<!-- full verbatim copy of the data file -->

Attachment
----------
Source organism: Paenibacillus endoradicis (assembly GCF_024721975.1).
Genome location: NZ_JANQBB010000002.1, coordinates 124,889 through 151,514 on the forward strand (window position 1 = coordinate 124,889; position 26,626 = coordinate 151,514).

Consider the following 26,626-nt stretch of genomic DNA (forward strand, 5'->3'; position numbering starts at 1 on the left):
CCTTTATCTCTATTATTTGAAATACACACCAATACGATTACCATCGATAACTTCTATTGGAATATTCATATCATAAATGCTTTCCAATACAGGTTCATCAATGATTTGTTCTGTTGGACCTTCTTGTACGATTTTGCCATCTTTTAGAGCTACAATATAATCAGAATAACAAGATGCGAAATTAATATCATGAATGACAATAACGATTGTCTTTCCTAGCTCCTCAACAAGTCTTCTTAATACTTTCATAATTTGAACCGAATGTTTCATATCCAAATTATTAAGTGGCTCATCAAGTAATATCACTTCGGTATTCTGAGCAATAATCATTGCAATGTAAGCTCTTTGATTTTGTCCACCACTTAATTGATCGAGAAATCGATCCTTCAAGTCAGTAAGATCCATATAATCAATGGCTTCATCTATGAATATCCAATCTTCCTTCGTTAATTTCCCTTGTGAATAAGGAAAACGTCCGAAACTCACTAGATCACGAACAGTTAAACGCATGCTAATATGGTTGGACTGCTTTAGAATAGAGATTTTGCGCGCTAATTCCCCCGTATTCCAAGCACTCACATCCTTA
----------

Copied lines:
Source organism: Paenibacillus endoradicis (assembly GCF_024721975.1).
Genome location: NZ_JANQBB010000002.1, coordinates 124,889 through 151,514 on the forward strand (window position 1 = coordinate 124,889; position 26,626 = coordinate 151,514).

Consider the following 26,626-nt stretch of genomic DNA (forward strand, 5'->3'; position numbering starts at 1 on the left):
CCTTTATCTCTATTATTTGAAATACACACCAATACGATTACCATCGATAACTTCTATTGGAATATTCATATCATAAATGCTTTCCAATACAGGTTCATCAATGATTTGTTCTGTTGGACCTTCTTGTACGATTTTGCCATCTTTTAGAGCTACAATATAATCAGAATAACAAGATGCGAAATTAATATCATGAATGACAATAACGATTGTCTTTCCTAGCTCCTCAACAAGTCTTCTTAATACTTTCATAATTTGAACCGAATGTTTCATATCCAAATTATTAAGTGGCTCATCAAGTAATATCACTTCGGTATTCTGAGCAATAATCATTGCAATGTAAGCTCTTTGATTTTGTCCACCACTTAATTGATCGAGAAATCGATCCTTCAAGTCAGTAAGATCCATATAATCAATGGCTTCATCTATGAATATCCAATCTTCCTTCGTTAATTTCCCTTGTGAATAAGGAAAACGTCCGAAACTCACTAGATCACGAACAGTTAAACGCATGCTAATATGGTTGGACTGCTTTAGAATAGAGATTTTGCGCGCTAATTCCCCCGTATTCCAAGCACTCACATCCTTA